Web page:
Lucinda Brant: That was a bit of a therapy session, getting that book done. I wrote Salt Bride first and then Salt Redux. Then there’s a short story that goes with that as well. I suppose it was a bit cathartic writing Salt Bride. The villainess in it is, can you believe it, two people that I knew that were like that. I thought one was bad enough.
Creating a real villainess
She suffers from Munchausen by proxy syndrome. You’ve probably heard of it, there have been a few cases in the media of carers. From my research it tends to affect women more than men in that they use their child or whoever they’re caring for as the catalyst of getting attention for themselves.
They’ll make that person very ill and then they’ll take them to doctors. It’s quite horrifying actually. In the story Diana suffers from that, but her psychopathic tendencies and her fixation on the hero is based on two women I knew, that I worked with in two different places.
Jenny Wheeler: That’s a good point to move on from talking about the individual books to talking more widely about your career. You mentioned teaching and living in a couple of different places. Tell us about your life before you became a full-time writer and have those experiences contributed to your fiction? Well, obviously they have because you found the lady Diana amongst them but tell us about that.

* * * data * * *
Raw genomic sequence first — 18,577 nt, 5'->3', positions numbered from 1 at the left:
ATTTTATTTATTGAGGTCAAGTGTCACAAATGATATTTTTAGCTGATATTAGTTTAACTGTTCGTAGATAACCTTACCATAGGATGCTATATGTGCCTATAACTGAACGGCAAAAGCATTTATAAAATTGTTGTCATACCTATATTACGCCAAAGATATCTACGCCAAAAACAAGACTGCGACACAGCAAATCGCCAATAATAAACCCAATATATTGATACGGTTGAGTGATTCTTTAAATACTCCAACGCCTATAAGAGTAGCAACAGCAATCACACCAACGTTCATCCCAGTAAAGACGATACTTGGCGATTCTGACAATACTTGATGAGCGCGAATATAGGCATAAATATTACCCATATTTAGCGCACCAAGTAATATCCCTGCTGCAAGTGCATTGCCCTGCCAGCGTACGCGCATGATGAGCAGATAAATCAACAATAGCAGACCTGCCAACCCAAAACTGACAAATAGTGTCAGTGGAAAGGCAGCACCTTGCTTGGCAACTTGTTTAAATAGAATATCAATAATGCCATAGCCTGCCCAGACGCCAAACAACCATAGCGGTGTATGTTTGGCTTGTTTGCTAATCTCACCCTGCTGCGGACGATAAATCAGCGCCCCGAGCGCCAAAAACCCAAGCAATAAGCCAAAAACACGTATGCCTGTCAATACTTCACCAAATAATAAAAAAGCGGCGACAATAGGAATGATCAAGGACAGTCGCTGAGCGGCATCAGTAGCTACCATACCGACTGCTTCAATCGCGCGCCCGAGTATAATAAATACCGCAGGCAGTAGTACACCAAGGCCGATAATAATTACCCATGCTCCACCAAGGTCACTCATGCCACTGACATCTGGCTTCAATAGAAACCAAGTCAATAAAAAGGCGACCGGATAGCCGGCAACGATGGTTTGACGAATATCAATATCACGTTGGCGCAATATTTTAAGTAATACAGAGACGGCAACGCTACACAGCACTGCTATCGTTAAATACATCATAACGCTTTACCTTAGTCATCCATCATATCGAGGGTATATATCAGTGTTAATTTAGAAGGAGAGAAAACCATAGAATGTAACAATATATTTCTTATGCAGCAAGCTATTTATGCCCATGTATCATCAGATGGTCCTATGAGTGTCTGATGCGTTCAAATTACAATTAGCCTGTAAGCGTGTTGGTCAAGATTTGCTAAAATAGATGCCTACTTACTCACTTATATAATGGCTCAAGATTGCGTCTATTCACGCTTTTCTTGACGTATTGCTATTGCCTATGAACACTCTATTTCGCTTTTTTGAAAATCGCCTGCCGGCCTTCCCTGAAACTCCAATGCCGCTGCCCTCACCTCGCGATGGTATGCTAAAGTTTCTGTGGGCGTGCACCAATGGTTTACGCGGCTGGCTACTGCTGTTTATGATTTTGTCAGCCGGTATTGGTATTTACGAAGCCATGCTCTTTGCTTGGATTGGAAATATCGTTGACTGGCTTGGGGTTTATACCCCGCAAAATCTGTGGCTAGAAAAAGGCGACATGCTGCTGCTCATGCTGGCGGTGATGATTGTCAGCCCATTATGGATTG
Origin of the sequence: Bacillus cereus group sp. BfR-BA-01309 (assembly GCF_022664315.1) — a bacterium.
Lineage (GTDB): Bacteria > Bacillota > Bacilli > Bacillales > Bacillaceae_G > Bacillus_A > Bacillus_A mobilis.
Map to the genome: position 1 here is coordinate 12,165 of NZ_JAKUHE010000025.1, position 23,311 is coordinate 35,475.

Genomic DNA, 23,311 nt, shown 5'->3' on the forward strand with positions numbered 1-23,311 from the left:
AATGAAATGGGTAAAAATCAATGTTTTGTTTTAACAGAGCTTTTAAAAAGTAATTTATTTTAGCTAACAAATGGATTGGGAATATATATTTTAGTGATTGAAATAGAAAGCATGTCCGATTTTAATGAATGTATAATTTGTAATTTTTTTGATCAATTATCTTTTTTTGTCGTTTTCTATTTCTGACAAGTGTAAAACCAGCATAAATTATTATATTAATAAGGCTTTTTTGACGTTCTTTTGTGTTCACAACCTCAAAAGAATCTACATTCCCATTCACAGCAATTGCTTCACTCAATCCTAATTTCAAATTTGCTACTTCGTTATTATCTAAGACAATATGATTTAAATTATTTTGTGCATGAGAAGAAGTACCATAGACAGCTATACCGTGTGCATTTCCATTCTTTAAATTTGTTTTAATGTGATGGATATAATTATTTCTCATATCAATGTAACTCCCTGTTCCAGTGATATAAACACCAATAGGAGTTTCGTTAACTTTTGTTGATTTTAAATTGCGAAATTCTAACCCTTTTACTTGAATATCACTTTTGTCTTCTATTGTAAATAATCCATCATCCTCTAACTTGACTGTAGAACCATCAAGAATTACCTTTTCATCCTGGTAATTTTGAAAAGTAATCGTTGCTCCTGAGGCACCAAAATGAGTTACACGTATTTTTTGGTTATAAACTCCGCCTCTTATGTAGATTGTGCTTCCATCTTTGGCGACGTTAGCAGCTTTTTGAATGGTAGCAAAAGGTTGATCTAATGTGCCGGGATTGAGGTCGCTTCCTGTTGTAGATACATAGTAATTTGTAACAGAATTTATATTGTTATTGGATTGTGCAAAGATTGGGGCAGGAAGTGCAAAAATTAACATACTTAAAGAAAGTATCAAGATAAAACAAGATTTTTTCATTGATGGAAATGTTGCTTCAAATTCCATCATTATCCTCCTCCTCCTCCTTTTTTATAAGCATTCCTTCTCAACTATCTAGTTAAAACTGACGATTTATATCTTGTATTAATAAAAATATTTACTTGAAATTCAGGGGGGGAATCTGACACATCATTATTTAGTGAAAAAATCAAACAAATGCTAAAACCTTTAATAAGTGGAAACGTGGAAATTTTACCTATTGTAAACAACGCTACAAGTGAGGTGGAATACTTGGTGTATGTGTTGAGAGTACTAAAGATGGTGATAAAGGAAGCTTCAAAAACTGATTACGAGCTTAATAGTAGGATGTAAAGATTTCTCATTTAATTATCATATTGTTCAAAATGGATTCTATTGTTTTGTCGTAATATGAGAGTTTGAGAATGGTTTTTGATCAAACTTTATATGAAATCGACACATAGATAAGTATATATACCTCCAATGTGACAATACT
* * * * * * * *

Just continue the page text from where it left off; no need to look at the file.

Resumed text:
A happy time in the USA
Lucinda Brant: I met my husband at university, and he finished his PhD and he came home one day and said he needed to get a postdoc because he was a scientist/ researcher. I said to him, I’ll go anywhere with you – this is back in the 80’s – but I don’t want to go to America, because guns and all that simplistic side of life in the States. He came home a couple of weeks later and said, guess where we’re going. And off we went to the US.